I have a lot of friends that have told me so many wonderful things about Dubai. It’s a very popular rest and recuperation (R&R) spot and transit hub for American contractors working in Afghanistan (and I have a lot of friends that are just that). I just finished my forth overseas tour and when I was told our route back home would take us through Dubai (we always used to travel via Doha, Qatar), I was really excited to spend some time in this city I had heard so many great things about.
Unlike most worldwide tourist spots, I didn’t have a big list of places I knew I wanted to see. When I thought of Dubai, I only thought of the indoor ski slope, man-made islands made out to look like palm trees and the world, tall buildings, and fancy cars. When I travel, I am definitely more into soaking in the culture, seeing historic sites, and meeting locals that characterize life in the place I’m visiting.
I flew commercial from Bagram Airfield (OAI), Afghanistan, into Terminal 1, Dubai International Airport (DXB), United Arab Emirates. Arrival and customs were a snap, minus the very long walk. What I was most surprised at was the lack of shops after passing customs. I had really hoped to look into cash exchange options and a cheap, unlocked GSM phone for my next three weeks of international travel. Instead, there was a short gauntlet of rental car kiosks and only one money exchange booth. I walked outside and was barraged by people asking me if I needed a taxi, but re-entered the terminal only to find two coffee shops and one store. Not finding what I needed, I walked back outside and turned down a few taxi offers. A guy asked me what I was looking for and I mentioned I needed to change money. He said, “Follow me, I can show you.” Me, in a moment of being disoriented and a bit tired, reluctantly followed him… straight to the parking lot where he offered to take me to much better cash exchanges. I saw what was happening and said, “No no no, that’s not what I’m looking for, but how much for a ride to my hotel?” He said 35 dirhams (about $10). That sounded reasonable enough so I accepted the ride, not wanting to walk all the way back to the terminal. I don’t recommend doing this… I later read that it was illegal for him to even offer (not that it seems to matter in Dubai). The reason I say that is I was frequently offered rides to a ‘fun time’ where I would he knew a Korean to massage me and ‘sex’ me as he said. I told him I wasn’t into Korean girls and please just take me to my hotel. The driver, like most of the people I met in Dubai, was from India, but spoke pretty decent English.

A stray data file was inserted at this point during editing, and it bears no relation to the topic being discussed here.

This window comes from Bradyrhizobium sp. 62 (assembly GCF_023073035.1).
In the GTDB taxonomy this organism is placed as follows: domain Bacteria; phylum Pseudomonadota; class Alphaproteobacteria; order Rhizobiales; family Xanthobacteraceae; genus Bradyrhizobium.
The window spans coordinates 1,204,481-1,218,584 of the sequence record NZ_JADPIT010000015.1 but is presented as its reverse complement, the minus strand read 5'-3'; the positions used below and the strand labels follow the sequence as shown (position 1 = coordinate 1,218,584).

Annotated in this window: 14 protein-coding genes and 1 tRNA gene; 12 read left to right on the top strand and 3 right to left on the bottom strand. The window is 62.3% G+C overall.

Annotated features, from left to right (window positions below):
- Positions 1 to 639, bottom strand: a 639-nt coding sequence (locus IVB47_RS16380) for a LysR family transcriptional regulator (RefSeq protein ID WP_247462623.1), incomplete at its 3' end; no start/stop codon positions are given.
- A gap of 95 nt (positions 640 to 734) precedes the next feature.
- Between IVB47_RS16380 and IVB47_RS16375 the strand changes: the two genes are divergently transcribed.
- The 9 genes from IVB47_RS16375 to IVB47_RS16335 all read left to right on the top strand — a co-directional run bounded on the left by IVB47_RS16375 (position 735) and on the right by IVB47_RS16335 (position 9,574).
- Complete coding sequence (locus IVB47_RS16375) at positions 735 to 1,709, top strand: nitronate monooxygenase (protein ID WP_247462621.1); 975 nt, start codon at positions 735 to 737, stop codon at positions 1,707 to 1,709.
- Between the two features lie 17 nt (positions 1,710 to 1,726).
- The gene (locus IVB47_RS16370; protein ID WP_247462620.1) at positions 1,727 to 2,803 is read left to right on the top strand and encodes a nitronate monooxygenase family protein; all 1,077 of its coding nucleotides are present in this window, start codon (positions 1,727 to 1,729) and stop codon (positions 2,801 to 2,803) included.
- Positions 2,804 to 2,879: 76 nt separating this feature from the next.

I didn’t want to spend a lot of money on a hotel before an upcoming two weeks in Europe. I asked around with my friends and most said pick any 4 or 5 star hotel in Dubai. So I picked one of the cheapest 4 star hotels on Expedia. I considered a hostel, but after four months in Afghanistan, I was really interested in a comfortable bed, nice shower, and a bar. In Dubai, almost every bar is inside of a hotel as local laws do not allow for alcohol in other public establishments. I chose this hotel because it had an Irish Pub and not a night club (not the scene I was looking for on this trip). The hotel was located in the Deira neighborhood, an older section of the city. If you’re looking for the modern, exciting parts, I recommend Dubai Marina, Jumeirah Beach, or the area around the Dubai Mall or Mall of the Emirates. The area surrounded Deira had plenty of restaurants, shops, and access to the city’s metro, but it was a bit further away from most of the key attractions of Dubai. I’ve never really stayed in many true 4-star hotels, but I’d say the Metropolitan Deira was equivalent to a Washington D.C. area Marriott, Radisson, or Hilton. It had a comfortable bed, a desk, chairs and a table, clean restroom, restaurants, Irish Pub, and roof-top swimming pool with hot tub. What I did not like was the lack of free WiFi. On Expedia, the listing for deluxe room (which is all that was available when I booked) stated WiFi was part of the room cost; it was not. It cost 60 dirhams for 24 hours of access (approx $16) per device. On top of that, even after asking about it at check-in, they didn’t tell me I needed a confirmation code just to log-in from the room, so I had to call back down to the front desk to get that number. Also, on the second morning, the cleaning staff took my toothpaste, toothbrush, and hair gel that I had left on the bathroom counter (I’m positive it was mistake and they thought I had checked out or something), but the front desk was very apologetic and even rushed me a new toothbrush from the house cleaning staff. Other than those minor setbacks, I thought the room was very comfortable and everybody that worked there was very friendly! I did not try any of the restaurants on the premises nor did I swim in the pool or make use of the in-house day spa. What I liked was the easy walk to the metro, proximity to the airport, and the very reasonable rates.